Health care implications of desire and expectancy for control in elderly adults.

Smith RA, Woodward NJ, Wallston BS, Wallston KA, Rye P, Zylstra M
J Gerontol. 1988 43 (1): P1-7

PMID: 3335750 · DOI:10.1093/geronj/43.1.p1

Two cross-sectional studies explored the relationship between age and individuals' desire for control both on a general day-to-day level and as patients in health care situations. The relationship between age and expectancies for control over health also was examined. In Study 1, questionnaire surveys completed by 246 community adults ranging in age from 19 to 77 indicated that for health-specific measures at older ages, belief in internal control and desire for control are lower, and belief in control by powerful others is higher. In contrast, no significant differences in general desires for control were found across age groups. In Study 2, expectancies and desire for control in relation to the health of 350 patients about to undergo barium enemas, chemotherapy, or surgery were measured. Older adults reported a lower desire for control of their health care and a greater belief in the ability of powerful others to control their health than did younger adults. The replication of these age differences across samples differing in several respects, including education and health status, suggests that this is a highly reliable finding.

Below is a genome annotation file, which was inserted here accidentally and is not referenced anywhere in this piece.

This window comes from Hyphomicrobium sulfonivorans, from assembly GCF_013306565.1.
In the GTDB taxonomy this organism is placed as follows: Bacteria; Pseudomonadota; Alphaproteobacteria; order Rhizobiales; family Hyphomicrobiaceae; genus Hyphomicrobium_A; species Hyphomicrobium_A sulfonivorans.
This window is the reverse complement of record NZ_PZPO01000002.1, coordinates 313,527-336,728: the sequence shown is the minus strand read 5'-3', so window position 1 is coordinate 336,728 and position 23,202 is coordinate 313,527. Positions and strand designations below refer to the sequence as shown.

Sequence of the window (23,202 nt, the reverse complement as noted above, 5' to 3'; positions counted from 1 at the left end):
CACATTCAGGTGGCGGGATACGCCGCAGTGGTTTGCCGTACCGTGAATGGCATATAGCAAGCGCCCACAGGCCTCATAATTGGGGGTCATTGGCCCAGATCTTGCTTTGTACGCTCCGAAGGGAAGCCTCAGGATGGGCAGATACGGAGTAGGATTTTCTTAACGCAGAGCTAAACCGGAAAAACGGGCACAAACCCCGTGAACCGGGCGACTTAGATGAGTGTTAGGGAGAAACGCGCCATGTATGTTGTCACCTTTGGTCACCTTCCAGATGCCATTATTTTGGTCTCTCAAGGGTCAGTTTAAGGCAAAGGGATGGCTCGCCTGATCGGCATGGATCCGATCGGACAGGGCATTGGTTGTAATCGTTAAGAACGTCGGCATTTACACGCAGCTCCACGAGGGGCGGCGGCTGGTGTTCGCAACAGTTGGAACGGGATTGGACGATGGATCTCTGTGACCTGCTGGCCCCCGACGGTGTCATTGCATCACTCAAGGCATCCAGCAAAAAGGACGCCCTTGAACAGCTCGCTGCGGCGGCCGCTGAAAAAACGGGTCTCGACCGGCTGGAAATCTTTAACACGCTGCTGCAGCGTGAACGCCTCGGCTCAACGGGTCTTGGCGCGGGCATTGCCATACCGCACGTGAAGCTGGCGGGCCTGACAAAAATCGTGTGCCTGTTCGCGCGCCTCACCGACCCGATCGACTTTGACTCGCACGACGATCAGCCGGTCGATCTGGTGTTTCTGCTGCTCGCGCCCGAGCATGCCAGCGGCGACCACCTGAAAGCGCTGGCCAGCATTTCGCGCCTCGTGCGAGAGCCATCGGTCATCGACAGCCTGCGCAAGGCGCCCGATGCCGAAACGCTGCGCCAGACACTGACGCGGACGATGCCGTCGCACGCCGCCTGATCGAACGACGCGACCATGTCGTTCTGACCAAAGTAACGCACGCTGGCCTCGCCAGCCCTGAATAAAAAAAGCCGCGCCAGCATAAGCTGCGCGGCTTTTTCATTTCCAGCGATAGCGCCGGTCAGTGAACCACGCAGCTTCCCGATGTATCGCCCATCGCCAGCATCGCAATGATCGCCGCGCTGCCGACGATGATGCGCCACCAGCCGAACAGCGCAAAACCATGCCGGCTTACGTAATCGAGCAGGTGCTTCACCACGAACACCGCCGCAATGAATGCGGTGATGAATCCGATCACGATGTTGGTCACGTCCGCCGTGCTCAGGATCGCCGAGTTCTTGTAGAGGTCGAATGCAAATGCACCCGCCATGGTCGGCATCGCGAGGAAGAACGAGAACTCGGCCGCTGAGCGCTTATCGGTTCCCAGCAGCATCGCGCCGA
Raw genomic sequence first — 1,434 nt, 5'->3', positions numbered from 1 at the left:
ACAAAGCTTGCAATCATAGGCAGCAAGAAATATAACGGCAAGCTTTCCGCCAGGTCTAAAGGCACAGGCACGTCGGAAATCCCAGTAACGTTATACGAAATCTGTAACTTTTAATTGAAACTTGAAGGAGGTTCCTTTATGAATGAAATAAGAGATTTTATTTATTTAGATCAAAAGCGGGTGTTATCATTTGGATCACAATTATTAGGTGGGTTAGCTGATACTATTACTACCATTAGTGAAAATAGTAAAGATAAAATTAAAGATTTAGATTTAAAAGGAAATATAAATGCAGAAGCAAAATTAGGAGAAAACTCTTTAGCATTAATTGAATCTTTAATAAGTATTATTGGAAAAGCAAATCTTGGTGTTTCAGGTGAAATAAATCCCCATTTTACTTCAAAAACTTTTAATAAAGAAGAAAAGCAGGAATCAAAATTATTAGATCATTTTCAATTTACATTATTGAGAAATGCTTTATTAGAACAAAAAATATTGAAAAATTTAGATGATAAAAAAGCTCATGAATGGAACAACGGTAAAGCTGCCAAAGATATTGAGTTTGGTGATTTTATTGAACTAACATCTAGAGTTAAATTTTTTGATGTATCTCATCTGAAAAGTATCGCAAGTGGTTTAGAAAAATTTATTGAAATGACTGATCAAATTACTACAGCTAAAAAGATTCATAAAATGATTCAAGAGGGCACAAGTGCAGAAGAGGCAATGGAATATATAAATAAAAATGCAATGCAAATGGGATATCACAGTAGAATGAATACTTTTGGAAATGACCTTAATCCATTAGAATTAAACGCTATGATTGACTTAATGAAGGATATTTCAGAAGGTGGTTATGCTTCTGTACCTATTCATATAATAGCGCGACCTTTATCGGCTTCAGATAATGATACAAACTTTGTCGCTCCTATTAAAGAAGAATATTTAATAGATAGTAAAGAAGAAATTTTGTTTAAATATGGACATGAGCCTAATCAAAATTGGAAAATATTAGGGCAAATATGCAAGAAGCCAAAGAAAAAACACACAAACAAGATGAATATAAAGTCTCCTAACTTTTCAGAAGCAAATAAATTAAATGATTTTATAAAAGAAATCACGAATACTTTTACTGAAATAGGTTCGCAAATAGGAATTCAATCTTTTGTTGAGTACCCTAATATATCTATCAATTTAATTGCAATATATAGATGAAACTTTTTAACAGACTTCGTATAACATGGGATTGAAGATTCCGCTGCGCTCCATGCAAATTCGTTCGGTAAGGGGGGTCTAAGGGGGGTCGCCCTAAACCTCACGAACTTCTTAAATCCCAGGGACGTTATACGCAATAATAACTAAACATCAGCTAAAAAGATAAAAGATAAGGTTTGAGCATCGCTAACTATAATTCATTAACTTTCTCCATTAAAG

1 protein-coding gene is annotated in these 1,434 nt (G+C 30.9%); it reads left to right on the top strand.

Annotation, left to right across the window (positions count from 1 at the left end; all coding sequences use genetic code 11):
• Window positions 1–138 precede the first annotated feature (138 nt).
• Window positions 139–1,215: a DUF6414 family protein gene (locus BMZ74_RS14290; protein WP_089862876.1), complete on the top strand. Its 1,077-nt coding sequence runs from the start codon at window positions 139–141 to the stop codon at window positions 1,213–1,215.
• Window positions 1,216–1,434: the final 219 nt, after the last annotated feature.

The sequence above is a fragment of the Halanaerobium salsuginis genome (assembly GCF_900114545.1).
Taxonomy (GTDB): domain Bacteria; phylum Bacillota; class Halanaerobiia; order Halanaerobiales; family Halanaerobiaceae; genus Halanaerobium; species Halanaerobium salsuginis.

MeSH Terms (12)

Adult Aged Age Factors Attitude to Health Female Health Surveys Humans Internal-External Control Male Middle Aged Motivation Patient Acceptance of Health Care

Connections (1)

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